The Aspinall Foundation
On Wed 8th February we went to Port Lympne Wild Animal Park in Kent to visit their safari park run by the Aspinall Foundation. This was for a surprise trip for my dad's 70th birthday, who had no clue. He also had no clue about my present for him, adoption of an gorilla as well as having a gorilla experience.
The interesting aspect to Aspinall Foundation is their purpose of being a animal conversation charity, with the aim of halting the extinction of rare and endangered species and return them to the wild where possible.
It started off in the early 70s when founder John Aspinall dreamt of reintroducing gorillas bred at Howletts and Port Lympne back to the wild. Now his son Damian runs the foundation, and over the past few years they have released 8 black rhino, 49 Javan langurs, 9 Javan gibbons, 11 European bison, and over 60 western lowland gorillas back to their natural habitat
They have three strands to their work
- To halt the extinction of endangered species in the wild by reintroducing animals and developing sustainable conservation activities; providing economic benefits to local communities and helping manage wilderness areas.
- Provide the most natural environment possible for animals in both animal parks, and be world leaders in our animal husbandry and breeding programmes.
- Increase public understanding of animal welfare and how we can all act to protect animals in their natural environments.
Our trip to the park was amazing, both seeing these animals, as well as knowing they are being looked after. What made our trip so worthwhile was the gorilla experience I did with my dad. As it is was February, not many people are in the park, and it meant it was just the two of us with the keeper. This allowed us to have more time with the keeper, who explained all about the gorillas, everything from the structure of the group to what they eat. And it was the eating we helped the keeper with, by going on top of the enclosure and feeding a couple of the smaller gorillas nuts. We then throw lots more of the nuts in the main outdoors, spreading them around so they can search for the food. The only exception is the main silverback, who's eyesight is getting worse and worse, so had to put his head against the floor to try and sniff out the food. So we tried to throw them near him.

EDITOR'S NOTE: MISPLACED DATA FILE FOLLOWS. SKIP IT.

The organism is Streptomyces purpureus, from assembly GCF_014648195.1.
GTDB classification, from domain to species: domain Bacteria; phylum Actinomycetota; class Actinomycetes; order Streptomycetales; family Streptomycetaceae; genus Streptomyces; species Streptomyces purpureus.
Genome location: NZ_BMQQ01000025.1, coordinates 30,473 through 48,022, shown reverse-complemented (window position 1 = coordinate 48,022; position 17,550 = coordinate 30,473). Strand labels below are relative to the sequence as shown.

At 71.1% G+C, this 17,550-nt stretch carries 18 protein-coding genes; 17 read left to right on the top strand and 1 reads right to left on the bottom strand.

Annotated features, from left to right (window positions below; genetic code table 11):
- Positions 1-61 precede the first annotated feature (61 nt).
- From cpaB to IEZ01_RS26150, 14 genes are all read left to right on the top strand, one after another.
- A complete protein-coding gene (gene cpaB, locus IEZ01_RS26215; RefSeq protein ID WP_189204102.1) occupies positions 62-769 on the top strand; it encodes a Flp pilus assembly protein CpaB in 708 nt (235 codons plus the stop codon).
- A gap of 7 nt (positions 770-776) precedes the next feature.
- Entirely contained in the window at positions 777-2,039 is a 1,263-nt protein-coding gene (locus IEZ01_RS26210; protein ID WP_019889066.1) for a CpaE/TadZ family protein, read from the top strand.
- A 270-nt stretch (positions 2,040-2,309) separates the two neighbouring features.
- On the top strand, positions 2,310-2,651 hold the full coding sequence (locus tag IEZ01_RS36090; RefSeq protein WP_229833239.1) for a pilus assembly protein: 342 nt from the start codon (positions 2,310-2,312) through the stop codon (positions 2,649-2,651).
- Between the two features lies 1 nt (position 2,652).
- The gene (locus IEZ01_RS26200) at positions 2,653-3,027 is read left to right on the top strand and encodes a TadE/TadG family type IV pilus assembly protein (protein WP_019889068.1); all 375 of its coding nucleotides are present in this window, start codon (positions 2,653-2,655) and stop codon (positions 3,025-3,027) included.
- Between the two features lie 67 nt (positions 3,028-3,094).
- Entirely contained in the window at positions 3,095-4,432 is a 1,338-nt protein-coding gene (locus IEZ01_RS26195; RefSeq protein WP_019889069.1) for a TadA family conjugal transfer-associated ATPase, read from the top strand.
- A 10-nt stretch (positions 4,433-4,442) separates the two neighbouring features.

We stayed overnight in an hotel on site, and in the summer you can even go glamping, where you can sit on the balcony of a luxury glamping tent, watching giraffe, zebra and wildebeest as they drink from the watering hole in front of you.
They are plenty of things to do there from Keeper for a Day to the Animal Encounters to your own private safari to photography workshops
If you not able to make it to the park, you can still help them by adopting an animal. They have a wide range of animals from Claire the Zebra to Ambam the Gorilla to Tyson the Honey Badger www.aspinallfoundation.org/the-aspinall-foundation/animal-adoptions/
They also do fun runs around the parks. Read More
And had these amazing sculptures in the rooms of the hotel as well as the git shop